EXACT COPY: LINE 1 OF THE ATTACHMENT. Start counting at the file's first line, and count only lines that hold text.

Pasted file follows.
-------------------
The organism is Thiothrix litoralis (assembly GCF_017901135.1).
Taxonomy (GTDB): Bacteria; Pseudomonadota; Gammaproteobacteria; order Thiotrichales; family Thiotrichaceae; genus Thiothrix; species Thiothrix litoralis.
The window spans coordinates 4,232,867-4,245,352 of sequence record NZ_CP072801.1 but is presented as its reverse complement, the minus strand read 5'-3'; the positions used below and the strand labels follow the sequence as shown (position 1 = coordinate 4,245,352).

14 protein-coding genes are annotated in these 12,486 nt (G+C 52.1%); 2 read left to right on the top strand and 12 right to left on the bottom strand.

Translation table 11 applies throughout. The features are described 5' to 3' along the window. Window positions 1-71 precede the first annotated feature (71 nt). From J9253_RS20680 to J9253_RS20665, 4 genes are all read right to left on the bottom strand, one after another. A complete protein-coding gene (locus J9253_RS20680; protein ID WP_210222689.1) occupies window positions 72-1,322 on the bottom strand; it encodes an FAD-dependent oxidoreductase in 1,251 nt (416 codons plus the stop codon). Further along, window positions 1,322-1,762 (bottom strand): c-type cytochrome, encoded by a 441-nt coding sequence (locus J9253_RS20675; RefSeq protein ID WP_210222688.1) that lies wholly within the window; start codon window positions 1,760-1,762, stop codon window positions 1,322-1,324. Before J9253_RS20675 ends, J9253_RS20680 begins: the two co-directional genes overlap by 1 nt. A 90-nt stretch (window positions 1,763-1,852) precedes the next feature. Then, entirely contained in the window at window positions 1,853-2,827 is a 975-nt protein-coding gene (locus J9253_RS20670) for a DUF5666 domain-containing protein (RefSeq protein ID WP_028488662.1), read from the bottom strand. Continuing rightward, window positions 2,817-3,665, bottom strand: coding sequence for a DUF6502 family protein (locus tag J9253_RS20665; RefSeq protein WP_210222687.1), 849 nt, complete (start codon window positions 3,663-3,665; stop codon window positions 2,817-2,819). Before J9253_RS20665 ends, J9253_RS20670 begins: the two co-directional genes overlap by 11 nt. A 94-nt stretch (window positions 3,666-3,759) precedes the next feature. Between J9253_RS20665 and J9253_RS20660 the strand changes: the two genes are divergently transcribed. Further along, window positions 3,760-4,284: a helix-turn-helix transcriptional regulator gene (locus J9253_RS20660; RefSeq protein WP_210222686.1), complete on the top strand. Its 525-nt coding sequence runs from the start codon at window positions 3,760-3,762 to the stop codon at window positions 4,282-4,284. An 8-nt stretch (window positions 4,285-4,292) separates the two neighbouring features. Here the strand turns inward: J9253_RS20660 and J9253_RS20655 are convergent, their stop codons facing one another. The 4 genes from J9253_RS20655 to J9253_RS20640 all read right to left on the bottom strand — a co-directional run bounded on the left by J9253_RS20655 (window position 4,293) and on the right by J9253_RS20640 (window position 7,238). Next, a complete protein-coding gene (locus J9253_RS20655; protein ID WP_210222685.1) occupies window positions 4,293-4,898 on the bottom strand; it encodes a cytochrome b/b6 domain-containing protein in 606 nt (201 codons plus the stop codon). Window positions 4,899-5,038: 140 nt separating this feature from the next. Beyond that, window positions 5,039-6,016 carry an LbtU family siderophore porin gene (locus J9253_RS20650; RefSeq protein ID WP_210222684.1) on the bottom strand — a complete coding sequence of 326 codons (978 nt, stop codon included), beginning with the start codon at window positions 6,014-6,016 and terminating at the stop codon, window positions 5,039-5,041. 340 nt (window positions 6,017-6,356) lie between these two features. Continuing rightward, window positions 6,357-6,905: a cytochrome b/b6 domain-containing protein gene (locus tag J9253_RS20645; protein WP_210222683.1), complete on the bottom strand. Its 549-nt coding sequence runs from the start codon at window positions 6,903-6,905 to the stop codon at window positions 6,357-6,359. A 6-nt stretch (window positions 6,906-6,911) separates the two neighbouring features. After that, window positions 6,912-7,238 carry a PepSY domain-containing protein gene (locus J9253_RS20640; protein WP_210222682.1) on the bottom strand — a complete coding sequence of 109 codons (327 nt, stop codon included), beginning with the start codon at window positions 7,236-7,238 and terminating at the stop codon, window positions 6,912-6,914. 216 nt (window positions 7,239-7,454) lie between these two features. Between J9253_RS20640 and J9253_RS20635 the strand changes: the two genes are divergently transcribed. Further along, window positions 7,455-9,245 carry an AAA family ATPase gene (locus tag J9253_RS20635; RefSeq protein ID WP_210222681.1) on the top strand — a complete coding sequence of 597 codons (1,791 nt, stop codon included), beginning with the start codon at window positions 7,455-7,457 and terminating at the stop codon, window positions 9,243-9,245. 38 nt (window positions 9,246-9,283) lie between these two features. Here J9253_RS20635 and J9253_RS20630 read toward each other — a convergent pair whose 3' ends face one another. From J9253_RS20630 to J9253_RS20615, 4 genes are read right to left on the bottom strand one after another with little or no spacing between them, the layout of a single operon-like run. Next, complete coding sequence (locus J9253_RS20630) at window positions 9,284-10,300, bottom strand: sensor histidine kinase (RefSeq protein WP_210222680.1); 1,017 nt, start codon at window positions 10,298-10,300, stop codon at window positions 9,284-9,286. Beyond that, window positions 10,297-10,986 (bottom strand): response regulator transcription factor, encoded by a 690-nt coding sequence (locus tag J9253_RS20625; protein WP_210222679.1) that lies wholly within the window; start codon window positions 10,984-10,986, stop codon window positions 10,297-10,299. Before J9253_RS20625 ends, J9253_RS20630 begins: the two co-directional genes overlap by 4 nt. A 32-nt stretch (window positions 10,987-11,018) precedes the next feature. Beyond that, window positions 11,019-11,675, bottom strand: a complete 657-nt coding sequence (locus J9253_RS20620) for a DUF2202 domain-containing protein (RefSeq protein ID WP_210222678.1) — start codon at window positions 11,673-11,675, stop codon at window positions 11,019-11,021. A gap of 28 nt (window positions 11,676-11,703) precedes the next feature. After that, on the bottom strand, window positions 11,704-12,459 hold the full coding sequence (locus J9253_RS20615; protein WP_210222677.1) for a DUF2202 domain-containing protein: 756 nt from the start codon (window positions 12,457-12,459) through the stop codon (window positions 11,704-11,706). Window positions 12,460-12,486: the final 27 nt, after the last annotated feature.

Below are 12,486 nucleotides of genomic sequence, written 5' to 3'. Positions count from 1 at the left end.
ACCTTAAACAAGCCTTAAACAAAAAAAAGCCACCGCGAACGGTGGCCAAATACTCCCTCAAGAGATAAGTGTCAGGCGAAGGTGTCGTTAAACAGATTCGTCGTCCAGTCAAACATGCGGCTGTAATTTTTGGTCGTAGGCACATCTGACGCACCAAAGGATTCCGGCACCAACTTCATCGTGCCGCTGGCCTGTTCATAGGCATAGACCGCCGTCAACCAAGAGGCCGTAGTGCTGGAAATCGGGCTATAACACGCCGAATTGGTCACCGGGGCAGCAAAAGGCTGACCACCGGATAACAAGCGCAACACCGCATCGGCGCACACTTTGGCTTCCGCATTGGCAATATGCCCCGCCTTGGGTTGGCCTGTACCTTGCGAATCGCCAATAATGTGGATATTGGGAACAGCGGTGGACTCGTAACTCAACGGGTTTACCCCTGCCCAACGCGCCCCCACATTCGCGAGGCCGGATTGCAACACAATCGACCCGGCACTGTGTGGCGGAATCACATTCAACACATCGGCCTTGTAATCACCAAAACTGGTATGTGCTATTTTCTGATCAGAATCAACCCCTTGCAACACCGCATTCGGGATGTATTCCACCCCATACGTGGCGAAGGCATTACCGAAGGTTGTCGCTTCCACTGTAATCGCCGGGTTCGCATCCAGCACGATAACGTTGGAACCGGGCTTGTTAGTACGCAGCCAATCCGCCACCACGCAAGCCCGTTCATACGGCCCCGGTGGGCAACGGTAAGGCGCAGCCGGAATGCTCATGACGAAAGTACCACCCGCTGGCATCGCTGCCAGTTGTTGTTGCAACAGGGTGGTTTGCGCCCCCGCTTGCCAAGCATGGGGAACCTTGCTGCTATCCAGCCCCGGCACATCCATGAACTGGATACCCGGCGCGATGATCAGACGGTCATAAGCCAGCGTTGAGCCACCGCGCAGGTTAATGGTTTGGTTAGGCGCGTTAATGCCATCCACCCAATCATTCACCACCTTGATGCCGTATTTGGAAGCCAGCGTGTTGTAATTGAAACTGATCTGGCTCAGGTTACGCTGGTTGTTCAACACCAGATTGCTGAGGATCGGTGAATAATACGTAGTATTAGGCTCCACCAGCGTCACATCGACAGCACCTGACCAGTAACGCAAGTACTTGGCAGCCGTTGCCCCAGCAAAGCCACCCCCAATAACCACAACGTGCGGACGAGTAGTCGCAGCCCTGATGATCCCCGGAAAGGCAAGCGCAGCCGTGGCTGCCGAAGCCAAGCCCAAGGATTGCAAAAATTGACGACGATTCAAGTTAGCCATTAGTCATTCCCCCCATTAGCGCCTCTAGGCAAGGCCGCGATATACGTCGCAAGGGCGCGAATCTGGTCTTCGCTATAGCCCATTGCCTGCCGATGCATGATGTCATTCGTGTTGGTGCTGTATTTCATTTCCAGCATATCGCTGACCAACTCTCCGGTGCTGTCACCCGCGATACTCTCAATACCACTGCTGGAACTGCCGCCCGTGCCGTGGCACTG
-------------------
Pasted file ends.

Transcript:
The organism is Thiothrix litoralis (assembly GCF_017901135.1).